European Court of Justice, Renckhoff, Cordoba

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European Court of Justice, Renckhoff, Cordoba

Post by concentrik »

I read that the CJEU ruled in favour of a photographer whose photograph of a Spanish city was used by a German schoolgirl and subsequently her school website. The matter seemed to revolve around whether such use constituted a 'communication to the public' and was therefore an infringement. They decided it was.

Does this decision have any implications for students in the UK right now who may wish to use pictures on their student blog for research and criticism? I asked about such use in a previous question and was reassured that it would be considered exempt under 'fair dealing', so I wonder if this has changed because of the CJEU decision.

EDIT: Sorry, I see this is being discussed on my original thread - I wasn't aware of that, I don't get 'new post notifications'...... back to the original thread
Last edited by concentrik on Fri Aug 10, 2018 8:02 pm, edited 1 time in total.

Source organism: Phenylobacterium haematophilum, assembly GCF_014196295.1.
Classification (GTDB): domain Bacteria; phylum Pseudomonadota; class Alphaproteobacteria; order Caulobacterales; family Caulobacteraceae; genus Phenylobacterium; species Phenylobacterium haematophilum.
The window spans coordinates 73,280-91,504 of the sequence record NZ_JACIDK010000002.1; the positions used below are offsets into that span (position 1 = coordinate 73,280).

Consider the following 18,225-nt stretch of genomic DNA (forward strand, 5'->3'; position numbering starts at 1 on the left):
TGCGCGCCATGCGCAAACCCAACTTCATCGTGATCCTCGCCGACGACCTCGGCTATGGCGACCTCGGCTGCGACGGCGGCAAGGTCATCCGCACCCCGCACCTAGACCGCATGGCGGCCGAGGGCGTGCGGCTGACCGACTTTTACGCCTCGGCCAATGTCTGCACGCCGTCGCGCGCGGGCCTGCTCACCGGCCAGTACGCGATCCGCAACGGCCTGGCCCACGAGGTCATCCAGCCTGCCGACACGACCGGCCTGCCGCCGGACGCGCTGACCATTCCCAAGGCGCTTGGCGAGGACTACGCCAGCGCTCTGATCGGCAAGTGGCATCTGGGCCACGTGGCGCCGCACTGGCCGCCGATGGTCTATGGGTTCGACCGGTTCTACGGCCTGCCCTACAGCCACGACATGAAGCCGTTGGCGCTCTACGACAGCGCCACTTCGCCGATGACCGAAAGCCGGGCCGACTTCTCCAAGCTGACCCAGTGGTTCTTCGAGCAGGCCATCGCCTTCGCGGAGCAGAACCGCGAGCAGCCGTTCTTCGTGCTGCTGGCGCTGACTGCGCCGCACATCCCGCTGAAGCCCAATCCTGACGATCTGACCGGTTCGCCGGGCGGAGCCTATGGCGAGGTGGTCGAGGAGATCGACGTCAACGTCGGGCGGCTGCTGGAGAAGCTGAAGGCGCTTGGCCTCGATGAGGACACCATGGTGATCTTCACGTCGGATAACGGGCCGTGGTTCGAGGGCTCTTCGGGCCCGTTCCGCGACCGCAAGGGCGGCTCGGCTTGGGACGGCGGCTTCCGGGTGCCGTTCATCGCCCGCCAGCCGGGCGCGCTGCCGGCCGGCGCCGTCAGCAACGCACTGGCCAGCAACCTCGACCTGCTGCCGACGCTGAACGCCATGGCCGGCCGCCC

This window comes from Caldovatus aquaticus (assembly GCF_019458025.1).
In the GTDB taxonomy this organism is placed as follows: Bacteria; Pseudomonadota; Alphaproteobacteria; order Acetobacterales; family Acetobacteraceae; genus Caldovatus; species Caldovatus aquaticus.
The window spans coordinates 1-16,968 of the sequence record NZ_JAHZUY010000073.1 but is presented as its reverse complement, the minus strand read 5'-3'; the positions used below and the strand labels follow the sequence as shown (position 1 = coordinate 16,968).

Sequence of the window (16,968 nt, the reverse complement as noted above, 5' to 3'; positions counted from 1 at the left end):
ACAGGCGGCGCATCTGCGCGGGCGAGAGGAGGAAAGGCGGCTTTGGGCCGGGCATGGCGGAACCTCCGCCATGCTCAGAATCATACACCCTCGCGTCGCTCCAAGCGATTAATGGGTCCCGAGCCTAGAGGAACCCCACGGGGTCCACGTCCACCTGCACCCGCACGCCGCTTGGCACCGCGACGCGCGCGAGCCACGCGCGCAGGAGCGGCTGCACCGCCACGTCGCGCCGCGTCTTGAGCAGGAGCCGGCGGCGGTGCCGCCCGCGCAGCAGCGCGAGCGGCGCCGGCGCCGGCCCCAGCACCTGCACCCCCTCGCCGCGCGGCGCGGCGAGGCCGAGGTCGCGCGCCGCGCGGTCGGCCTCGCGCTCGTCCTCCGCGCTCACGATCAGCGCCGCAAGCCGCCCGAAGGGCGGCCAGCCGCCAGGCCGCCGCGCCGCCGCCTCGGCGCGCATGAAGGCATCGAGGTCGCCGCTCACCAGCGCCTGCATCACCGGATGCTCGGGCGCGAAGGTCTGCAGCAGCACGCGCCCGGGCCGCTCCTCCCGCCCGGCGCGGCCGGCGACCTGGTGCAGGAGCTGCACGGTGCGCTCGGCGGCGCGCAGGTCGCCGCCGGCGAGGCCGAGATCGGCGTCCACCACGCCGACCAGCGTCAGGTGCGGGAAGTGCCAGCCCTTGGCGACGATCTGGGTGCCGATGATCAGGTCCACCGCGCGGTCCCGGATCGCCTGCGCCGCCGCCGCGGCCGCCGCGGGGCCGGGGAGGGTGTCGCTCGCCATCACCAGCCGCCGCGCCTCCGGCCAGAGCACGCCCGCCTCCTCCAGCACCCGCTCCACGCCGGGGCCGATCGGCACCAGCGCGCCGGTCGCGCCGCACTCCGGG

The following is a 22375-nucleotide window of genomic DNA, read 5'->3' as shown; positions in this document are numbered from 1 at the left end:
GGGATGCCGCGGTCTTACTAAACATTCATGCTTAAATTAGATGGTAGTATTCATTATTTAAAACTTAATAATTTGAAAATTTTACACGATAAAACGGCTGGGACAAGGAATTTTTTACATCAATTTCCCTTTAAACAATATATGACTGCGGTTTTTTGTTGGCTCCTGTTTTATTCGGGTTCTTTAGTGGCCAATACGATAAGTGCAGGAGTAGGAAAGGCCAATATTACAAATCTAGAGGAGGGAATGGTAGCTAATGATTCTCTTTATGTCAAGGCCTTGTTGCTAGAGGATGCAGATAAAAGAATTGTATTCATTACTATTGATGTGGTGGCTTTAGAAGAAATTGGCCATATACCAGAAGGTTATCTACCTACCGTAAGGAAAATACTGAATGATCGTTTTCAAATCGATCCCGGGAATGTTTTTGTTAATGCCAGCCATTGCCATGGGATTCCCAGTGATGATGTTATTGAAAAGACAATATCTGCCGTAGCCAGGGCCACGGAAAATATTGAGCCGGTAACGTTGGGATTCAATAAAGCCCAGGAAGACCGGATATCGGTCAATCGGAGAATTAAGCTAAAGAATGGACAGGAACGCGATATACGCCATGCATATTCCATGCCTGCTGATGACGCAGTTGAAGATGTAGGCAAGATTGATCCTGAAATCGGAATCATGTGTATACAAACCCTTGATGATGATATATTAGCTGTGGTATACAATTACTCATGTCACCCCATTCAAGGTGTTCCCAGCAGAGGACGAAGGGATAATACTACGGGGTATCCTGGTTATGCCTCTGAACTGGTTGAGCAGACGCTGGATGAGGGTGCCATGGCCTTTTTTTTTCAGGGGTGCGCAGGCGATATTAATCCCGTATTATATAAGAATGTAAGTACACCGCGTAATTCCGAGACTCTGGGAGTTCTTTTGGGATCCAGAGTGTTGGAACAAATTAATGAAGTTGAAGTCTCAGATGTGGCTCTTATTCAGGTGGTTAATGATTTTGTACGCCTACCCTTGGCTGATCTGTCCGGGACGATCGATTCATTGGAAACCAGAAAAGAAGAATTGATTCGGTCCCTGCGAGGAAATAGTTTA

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Re: European Court of Justice, Renckhoff, Cordoba

Post by ATMOSBOB »

I have read a few comments about German law which differ from the UK. I think there is a difference here because it was the school which published the image. But also the article was not a review of the photographer's work.
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Re: European Court of Justice, Renckhoff, Cordoba

Post by AndyJ »

Hi concentrik and ATMOSBOB,

Yes I agree with ATMOSBOB's analysis. The case in the German courts was argued on the basis that the use of the photograph was in support of education, although I think it was admitted at an early stage, the actual use of the photograph was purely illustrative, and formed no part of the actual analysis of the written work. It certainly wasn't claimed that the reason for including the photograph was for the purpose of criticism or review of the photograph itself. However German copyright law only permits a fairly narrow exception for educational purposes, for instance saying that
For the purpose of illustration in teaching in educational establishments, up to 15 per cent of a published work may be reproduced, distributed, made available to the public or otherwise communicated to the public on a non-commercial basis
The CJEU found that the use of the photograph did not fall within this exception, as would also have been the case under UK law.
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